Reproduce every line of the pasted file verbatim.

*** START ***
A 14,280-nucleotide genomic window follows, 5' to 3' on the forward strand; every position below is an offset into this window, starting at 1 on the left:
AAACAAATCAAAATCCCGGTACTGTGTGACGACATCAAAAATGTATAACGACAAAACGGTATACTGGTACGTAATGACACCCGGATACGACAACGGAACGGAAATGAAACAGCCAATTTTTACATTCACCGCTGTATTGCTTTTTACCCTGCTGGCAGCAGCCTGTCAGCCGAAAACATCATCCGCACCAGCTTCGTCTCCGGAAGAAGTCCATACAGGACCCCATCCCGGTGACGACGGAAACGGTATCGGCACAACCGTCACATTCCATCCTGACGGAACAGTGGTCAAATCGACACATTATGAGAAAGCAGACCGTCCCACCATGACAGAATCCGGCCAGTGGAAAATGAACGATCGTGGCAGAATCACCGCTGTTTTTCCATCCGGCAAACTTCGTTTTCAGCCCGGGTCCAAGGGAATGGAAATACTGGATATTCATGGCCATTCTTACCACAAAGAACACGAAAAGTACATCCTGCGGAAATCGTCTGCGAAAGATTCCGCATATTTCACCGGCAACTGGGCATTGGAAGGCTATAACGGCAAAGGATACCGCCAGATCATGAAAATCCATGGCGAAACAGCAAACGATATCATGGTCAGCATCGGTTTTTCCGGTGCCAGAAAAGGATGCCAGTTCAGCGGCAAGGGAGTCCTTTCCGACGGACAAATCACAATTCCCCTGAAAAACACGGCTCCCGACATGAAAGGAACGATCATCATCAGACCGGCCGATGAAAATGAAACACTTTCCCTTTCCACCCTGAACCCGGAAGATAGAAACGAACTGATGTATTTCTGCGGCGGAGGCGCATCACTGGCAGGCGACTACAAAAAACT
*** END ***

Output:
A 14,280-nucleotide genomic window follows, 5' to 3' on the forward strand; every position below is an offset into this window, starting at 1 on the left:
AAACAAATCAAAATCCCGGTACTGTGTGACGACATCAAAAATGTATAACGACAAAACGGTATACTGGTACGTAATGACACCCGGATACGACAACGGAACGGAAATGAAACAGCCAATTTTTACATTCACCGCTGTATTGCTTTTTACCCTGCTGGCAGCAGCCTGTCAGCCGAAAACATCATCCGCACCAGCTTCGTCTCCGGAAGAAGTCCATACAGGACCCCATCCCGGTGACGACGGAAACGGTATCGGCACAACCGTCACATTCCATCCTGACGGAACAGTGGTCAAATCGACACATTATGAGAAAGCAGACCGTCCCACCATGACAGAATCCGGCCAGTGGAAAATGAACGATCGTGGCAGAATCACCGCTGTTTTTCCATCCGGCAAACTTCGTTTTCAGCCCGGGTCCAAGGGAATGGAAATACTGGATATTCATGGCCATTCTTACCACAAAGAACACGAAAAGTACATCCTGCGGAAATCGTCTGCGAAAGATTCCGCATATTTCACCGGCAACTGGGCATTGGAAGGCTATAACGGCAAAGGATACCGCCAGATCATGAAAATCCATGGCGAAACAGCAAACGATATCATGGTCAGCATCGGTTTTTCCGGTGCCAGAAAAGGATGCCAGTTCAGCGGCAAGGGAGTCCTTTCCGACGGACAAATCACAATTCCCCTGAAAAACACGGCTCCCGACATGAAAGGAACGATCATCATCAGACCGGCCGATGAAAATGAAACACTTTCCCTTTCCACCCTGAACCCGGAAGATAGAAACGAACTGATGTATTTCTGCGGCGGAGGCGCATCACTGGCAGGCGACTACAAAAAACT